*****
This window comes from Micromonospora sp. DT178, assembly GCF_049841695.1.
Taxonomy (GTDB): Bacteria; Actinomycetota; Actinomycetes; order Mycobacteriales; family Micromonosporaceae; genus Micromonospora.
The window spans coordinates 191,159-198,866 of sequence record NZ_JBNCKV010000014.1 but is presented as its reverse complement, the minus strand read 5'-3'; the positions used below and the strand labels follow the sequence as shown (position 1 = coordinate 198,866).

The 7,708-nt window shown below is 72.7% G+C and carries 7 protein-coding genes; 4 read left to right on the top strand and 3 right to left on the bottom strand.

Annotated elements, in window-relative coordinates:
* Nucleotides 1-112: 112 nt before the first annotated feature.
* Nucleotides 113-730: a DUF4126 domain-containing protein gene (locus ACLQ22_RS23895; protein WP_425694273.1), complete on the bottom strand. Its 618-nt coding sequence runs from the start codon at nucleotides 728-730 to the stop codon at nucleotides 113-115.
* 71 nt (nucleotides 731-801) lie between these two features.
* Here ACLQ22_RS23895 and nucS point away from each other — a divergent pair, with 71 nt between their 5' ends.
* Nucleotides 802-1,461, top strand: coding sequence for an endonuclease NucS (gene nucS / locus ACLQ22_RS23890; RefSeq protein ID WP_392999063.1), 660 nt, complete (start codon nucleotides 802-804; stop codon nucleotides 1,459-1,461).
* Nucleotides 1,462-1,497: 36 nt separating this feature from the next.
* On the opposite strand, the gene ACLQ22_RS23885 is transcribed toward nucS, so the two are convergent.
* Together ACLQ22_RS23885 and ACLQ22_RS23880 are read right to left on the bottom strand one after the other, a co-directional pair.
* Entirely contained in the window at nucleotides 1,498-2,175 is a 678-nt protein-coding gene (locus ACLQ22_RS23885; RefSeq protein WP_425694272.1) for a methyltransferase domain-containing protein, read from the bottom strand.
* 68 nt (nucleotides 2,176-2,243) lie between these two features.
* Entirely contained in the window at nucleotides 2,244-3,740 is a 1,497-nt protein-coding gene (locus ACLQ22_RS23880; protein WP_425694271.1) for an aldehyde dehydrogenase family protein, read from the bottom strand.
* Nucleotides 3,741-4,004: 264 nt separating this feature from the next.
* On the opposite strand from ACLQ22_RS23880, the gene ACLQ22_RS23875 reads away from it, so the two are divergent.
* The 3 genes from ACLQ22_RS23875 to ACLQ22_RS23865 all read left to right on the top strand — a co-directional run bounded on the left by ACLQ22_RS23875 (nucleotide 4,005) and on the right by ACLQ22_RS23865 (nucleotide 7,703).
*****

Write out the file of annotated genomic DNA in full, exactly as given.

This window comes from Micromonospora sp. DT178, assembly GCF_049841695.1.
Taxonomy (GTDB): Bacteria; Actinomycetota; Actinomycetes; order Mycobacteriales; family Micromonosporaceae; genus Micromonospora.
The window spans coordinates 191,159-198,866 of sequence record NZ_JBNCKV010000014.1 but is presented as its reverse complement, the minus strand read 5'-3'; the positions used below and the strand labels follow the sequence as shown (position 1 = coordinate 198,866).

The 7,708-nt window shown below is 72.7% G+C and carries 7 protein-coding genes; 4 read left to right on the top strand and 3 right to left on the bottom strand.

Annotated elements, in window-relative coordinates:
* Nucleotides 1-112: 112 nt before the first annotated feature.
* Nucleotides 113-730: a DUF4126 domain-containing protein gene (locus ACLQ22_RS23895; protein WP_425694273.1), complete on the bottom strand. Its 618-nt coding sequence runs from the start codon at nucleotides 728-730 to the stop codon at nucleotides 113-115.
* 71 nt (nucleotides 731-801) lie between these two features.
* Here ACLQ22_RS23895 and nucS point away from each other — a divergent pair, with 71 nt between their 5' ends.
* Nucleotides 802-1,461, top strand: coding sequence for an endonuclease NucS (gene nucS / locus ACLQ22_RS23890; RefSeq protein ID WP_392999063.1), 660 nt, complete (start codon nucleotides 802-804; stop codon nucleotides 1,459-1,461).
* Nucleotides 1,462-1,497: 36 nt separating this feature from the next.
* On the opposite strand, the gene ACLQ22_RS23885 is transcribed toward nucS, so the two are convergent.
* Together ACLQ22_RS23885 and ACLQ22_RS23880 are read right to left on the bottom strand one after the other, a co-directional pair.
* Entirely contained in the window at nucleotides 1,498-2,175 is a 678-nt protein-coding gene (locus ACLQ22_RS23885; RefSeq protein WP_425694272.1) for a methyltransferase domain-containing protein, read from the bottom strand.
* 68 nt (nucleotides 2,176-2,243) lie between these two features.
* Entirely contained in the window at nucleotides 2,244-3,740 is a 1,497-nt protein-coding gene (locus ACLQ22_RS23880; protein WP_425694271.1) for an aldehyde dehydrogenase family protein, read from the bottom strand.
* Nucleotides 3,741-4,004: 264 nt separating this feature from the next.
* On the opposite strand from ACLQ22_RS23880, the gene ACLQ22_RS23875 reads away from it, so the two are divergent.
* The 3 genes from ACLQ22_RS23875 to ACLQ22_RS23865 all read left to right on the top strand — a co-directional run bounded on the left by ACLQ22_RS23875 (nucleotide 4,005) and on the right by ACLQ22_RS23865 (nucleotide 7,703).